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Mistakes to avoid when markets are turbulent

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These three common mistakes are easy to avoid. Making them could be costly. 

It’s understandable that heightened share market volatility can be very unsettling for investors.

And there’s a reasonable chance that markets will remain volatile over the medium term, with inflation and interest rates still high.

Higher interest rates reduce both spending and borrowing power, which impact consumers and companies, and tend to soften flows into riskier investment segments.

Three mistakes to avoid

The first thing is not to be spooked into making rash investment decisions on the basis of day-to-day movements in markets.

Decisions made in response to short-term events will invariably have negative long-term consequences.

1. Failing to have a plan

Investing without a plan is an error that invites other errors, such as chasing performance, market-timing, or reacting to market “noise". Such temptations multiply during downturns, as investors looking to protect their portfolios seek quick fixes.

2. Fixating on losses

Market downturns are normal, and most investors will endure many of them. Unless you sell, the number of shares you own won’t fall during a downturn. In fact, the number will grow if you reinvest your funds’ income and capital gains distributions. And any market recovery should revive your portfolio too.

3. Overreacting or missing an opportunity

In times of falling asset prices, some investors overreact by selling riskier assets and moving to government securities or cash equivalents. But it’s a mistake to sell risky assets amid market volatility in the belief that you’ll know when to move your money back to those assets.

While past returns are not an indicator of future performance, they do give a fairly good indication of the differences in returns between different types of assets.

Shares are renowned for being more volatile than other asset classes, however they have typically delivered the best returns over longer-term periods.

With an average total annual return of 10%, a $10,000 investment in the top 500 U.S. companies at 1 July 1993, when measured by the S&P 500 Total Return Index (in Australians dollars), would have grown to $176,155 by 30 June 2023. That’s a total compound return of more than 1,660% without an investor making any additional investments beyond the initial $10,000 in 1993, other than by reinvesting all the income distributions that they received over time.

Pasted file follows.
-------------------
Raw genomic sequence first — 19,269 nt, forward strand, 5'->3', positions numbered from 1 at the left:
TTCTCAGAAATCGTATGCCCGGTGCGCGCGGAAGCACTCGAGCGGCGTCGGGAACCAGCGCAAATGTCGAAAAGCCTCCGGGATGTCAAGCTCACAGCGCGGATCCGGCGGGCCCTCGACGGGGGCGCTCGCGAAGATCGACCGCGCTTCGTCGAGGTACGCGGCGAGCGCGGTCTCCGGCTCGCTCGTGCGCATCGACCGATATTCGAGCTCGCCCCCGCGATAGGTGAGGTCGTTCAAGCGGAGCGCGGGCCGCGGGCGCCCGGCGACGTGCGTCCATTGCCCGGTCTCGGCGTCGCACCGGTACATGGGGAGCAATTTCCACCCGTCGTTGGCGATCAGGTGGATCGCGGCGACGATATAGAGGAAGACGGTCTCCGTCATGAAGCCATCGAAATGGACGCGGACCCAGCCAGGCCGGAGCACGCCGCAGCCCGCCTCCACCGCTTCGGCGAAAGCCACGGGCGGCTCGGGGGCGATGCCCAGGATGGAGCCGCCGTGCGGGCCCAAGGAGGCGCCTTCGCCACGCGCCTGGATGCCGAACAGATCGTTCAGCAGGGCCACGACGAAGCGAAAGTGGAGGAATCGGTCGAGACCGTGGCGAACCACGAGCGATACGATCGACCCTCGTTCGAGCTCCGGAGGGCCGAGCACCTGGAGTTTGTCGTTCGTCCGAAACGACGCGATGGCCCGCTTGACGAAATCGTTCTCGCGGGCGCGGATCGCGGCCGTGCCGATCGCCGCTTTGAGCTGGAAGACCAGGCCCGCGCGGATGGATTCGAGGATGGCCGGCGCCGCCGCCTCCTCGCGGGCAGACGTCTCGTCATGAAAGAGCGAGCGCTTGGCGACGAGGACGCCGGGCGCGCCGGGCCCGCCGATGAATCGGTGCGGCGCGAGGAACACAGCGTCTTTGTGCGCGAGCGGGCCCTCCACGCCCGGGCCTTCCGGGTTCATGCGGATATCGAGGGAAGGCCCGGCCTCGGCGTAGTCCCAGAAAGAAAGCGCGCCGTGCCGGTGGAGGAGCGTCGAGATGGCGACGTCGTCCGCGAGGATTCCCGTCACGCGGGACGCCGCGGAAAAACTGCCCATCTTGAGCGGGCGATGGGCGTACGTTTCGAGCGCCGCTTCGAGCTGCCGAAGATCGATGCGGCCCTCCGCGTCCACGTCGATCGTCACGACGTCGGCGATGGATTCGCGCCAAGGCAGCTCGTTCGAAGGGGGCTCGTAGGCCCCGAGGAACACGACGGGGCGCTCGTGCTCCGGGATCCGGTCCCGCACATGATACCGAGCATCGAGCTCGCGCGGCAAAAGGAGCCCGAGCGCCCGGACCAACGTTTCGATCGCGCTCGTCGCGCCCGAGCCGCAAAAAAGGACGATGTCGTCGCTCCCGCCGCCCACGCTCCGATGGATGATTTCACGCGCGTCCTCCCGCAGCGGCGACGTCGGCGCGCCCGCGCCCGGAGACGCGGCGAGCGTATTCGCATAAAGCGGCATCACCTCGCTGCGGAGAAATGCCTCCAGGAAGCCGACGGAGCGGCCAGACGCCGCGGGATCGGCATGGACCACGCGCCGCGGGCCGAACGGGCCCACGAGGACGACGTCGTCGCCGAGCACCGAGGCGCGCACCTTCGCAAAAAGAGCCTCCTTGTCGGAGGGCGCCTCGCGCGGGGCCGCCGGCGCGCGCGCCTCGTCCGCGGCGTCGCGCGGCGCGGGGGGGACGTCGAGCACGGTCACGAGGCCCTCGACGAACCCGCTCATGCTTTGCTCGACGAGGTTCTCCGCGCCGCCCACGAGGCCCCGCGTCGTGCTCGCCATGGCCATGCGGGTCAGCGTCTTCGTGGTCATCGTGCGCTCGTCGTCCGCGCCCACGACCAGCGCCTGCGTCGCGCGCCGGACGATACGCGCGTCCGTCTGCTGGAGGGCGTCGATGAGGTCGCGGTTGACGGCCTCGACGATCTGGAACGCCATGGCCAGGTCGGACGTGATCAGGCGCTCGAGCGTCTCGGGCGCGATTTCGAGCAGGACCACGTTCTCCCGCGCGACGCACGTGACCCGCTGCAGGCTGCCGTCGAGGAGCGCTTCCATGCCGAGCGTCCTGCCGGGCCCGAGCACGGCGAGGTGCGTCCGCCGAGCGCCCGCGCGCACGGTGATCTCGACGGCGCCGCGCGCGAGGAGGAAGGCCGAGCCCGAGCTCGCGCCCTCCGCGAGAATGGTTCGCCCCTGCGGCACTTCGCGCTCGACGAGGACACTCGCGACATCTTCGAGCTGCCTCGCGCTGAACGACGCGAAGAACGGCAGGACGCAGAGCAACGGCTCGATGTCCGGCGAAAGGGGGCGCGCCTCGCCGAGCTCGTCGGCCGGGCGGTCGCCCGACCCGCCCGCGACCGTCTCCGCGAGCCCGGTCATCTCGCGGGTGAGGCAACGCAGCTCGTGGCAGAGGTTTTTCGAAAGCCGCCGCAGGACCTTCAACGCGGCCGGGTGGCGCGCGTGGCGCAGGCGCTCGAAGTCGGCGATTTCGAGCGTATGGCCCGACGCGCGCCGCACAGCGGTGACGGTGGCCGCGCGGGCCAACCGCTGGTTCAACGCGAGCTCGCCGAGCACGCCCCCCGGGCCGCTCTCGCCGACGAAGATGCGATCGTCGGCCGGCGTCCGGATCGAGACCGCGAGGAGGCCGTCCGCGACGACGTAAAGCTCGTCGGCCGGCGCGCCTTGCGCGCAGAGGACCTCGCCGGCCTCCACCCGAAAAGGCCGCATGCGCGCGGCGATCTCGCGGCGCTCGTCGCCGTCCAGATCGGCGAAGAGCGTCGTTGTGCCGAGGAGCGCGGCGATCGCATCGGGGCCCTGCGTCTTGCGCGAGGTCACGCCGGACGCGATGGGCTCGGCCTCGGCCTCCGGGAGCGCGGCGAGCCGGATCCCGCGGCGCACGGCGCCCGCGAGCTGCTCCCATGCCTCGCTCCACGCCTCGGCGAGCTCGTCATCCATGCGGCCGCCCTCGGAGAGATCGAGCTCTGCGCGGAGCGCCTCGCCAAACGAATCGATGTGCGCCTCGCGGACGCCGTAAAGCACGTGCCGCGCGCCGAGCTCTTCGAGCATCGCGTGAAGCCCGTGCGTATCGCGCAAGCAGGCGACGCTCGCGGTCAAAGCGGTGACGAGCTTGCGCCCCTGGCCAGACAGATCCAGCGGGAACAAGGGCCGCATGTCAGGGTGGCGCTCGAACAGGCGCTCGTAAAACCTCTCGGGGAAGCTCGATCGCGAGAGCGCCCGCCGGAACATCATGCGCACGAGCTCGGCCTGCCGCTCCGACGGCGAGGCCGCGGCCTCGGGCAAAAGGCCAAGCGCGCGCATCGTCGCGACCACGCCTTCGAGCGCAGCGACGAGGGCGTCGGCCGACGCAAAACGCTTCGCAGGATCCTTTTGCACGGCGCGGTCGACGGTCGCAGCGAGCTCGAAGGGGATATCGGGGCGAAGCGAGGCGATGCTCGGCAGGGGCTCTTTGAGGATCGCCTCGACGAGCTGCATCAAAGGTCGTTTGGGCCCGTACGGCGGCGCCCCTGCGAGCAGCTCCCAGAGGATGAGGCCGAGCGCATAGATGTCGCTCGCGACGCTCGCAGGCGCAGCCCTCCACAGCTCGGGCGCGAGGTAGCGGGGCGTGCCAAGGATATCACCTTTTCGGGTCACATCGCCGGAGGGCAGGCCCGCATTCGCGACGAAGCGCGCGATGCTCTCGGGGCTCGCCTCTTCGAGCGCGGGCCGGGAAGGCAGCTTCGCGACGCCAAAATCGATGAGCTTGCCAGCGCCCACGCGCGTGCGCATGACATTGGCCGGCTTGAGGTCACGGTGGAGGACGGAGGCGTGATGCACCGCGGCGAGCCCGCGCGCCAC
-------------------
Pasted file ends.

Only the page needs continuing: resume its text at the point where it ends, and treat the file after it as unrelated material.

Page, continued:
A $10,000 investment in the Australian share market over the same time period, when measured by the S&P/ASX All Ordinaries Total Return Index, would have increased to $138,778 based on the same strategy of reinvesting all the income distributions. That represents a 9.2% per annum average annual return over the 30-year period, and a total compound return of more than 1,280%.

By contrast, cash has definitely not been the best place to be, especially for retirees relying on income generation.

The lowest long-term return over three decades has been from cash. When measured by the Bloomberg AusBond Bank Bill Index, a $10,000 investment in cash would have earned just 4.2% per annum and grown to $34,737. 

Consider hiring a financial coach

If you’re really not sure about what to do now, or your overall financial direction, you could consider consulting a financial adviser.

You can liken a financial adviser to a personal financial coach, who can help you to make informed decisions throughout your investment journey.

The benefits of engaging with an experienced financial adviser are many.

Importantly, an adviser can provide you with a roadmap to help you reach your long-term investment objectives.

That roadmap should factor in your overall appetite for taking on investment risk, including times of greater market volatility.

One of the ways financial advisers can add value to your investment plan is by monitoring and periodically rebalancing the asset mix of your portfolio.

Together with a financial adviser you can review your investment plan to make sure it stays on track to meet your short- and long-term investment goals.

Talk to us today.

Source: Vanguard November 2023

This article has been reprinted with the permission of Vanguard Investments Australia Ltd. Copyright Smart Investing™

Important information and general advice warning

Vanguard Investments Australia Ltd (ABN 72 072 881 086 / AFS Licence 227263) is the product issuer and the Operator of Vanguard Personal Investor. We have not taken your objectives, financial situation or needs into account when preparing this article so it may not be applicable to the particular situation you are considering. You should consider your objectives, financial situation or needs, and the disclosure documents for any financial product we make available before making any investment decision. Before you make any financial decision regarding Vanguard products, you should seek professional advice from a suitably qualified adviser. A copy of the Target Market Determinations (TMD) for Vanguard's financial products can be obtained at free of charge and include a description of who the financial product is appropriate for. You should refer to the TMD before making any investment decisions. You can access our IDPS Guide, PDSs, Prospectus and TMDs at or by calling 1300 655 101. Past performance information is given for illustrative purposes only and should not be relied upon as, and is not, an indication of future performance. This article was prepared in good faith and we accept no liability for any errors or omissions.

2023 Vanguard Investments Australia Ltd. All rights reserved.

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